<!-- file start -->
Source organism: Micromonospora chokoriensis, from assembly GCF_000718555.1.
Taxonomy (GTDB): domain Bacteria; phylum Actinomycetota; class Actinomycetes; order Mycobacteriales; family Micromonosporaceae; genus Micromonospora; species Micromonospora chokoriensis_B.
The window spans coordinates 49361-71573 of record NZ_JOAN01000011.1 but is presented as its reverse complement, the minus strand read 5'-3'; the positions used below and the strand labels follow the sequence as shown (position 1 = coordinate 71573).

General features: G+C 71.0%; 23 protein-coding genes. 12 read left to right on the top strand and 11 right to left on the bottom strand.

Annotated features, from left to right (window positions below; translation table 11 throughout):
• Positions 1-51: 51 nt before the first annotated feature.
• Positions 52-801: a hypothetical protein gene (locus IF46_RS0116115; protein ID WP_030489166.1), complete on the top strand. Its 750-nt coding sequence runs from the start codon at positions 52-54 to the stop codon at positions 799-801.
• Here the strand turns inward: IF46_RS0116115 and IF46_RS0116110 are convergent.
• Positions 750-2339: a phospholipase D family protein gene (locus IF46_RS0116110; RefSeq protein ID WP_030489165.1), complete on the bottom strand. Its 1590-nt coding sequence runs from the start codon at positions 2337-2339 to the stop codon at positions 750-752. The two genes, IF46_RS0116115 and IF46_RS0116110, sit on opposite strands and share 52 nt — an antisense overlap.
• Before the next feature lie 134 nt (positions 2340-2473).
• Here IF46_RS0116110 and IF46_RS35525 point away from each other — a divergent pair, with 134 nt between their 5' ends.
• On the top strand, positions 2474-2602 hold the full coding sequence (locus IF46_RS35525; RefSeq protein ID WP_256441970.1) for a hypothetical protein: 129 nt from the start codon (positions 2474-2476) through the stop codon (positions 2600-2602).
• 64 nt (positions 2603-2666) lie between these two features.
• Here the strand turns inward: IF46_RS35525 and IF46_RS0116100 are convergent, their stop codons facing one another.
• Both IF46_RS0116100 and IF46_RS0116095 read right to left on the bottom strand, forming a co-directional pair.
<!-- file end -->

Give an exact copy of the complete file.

Source organism: Micromonospora chokoriensis, from assembly GCF_000718555.1.
Taxonomy (GTDB): domain Bacteria; phylum Actinomycetota; class Actinomycetes; order Mycobacteriales; family Micromonosporaceae; genus Micromonospora; species Micromonospora chokoriensis_B.
The window spans coordinates 49361-71573 of record NZ_JOAN01000011.1 but is presented as its reverse complement, the minus strand read 5'-3'; the positions used below and the strand labels follow the sequence as shown (position 1 = coordinate 71573).

General features: G+C 71.0%; 23 protein-coding genes. 12 read left to right on the top strand and 11 right to left on the bottom strand.

Annotated features, from left to right (window positions below; translation table 11 throughout):
• Positions 1-51: 51 nt before the first annotated feature.
• Positions 52-801: a hypothetical protein gene (locus IF46_RS0116115; protein ID WP_030489166.1), complete on the top strand. Its 750-nt coding sequence runs from the start codon at positions 52-54 to the stop codon at positions 799-801.
• Here the strand turns inward: IF46_RS0116115 and IF46_RS0116110 are convergent.
• Positions 750-2339: a phospholipase D family protein gene (locus IF46_RS0116110; RefSeq protein ID WP_030489165.1), complete on the bottom strand. Its 1590-nt coding sequence runs from the start codon at positions 2337-2339 to the stop codon at positions 750-752. The two genes, IF46_RS0116115 and IF46_RS0116110, sit on opposite strands and share 52 nt — an antisense overlap.
• Before the next feature lie 134 nt (positions 2340-2473).
• Here IF46_RS0116110 and IF46_RS35525 point away from each other — a divergent pair, with 134 nt between their 5' ends.
• On the top strand, positions 2474-2602 hold the full coding sequence (locus IF46_RS35525; RefSeq protein ID WP_256441970.1) for a hypothetical protein: 129 nt from the start codon (positions 2474-2476) through the stop codon (positions 2600-2602).
• 64 nt (positions 2603-2666) lie between these two features.
• Here the strand turns inward: IF46_RS35525 and IF46_RS0116100 are convergent, their stop codons facing one another.
• Both IF46_RS0116100 and IF46_RS0116095 read right to left on the bottom strand, forming a co-directional pair.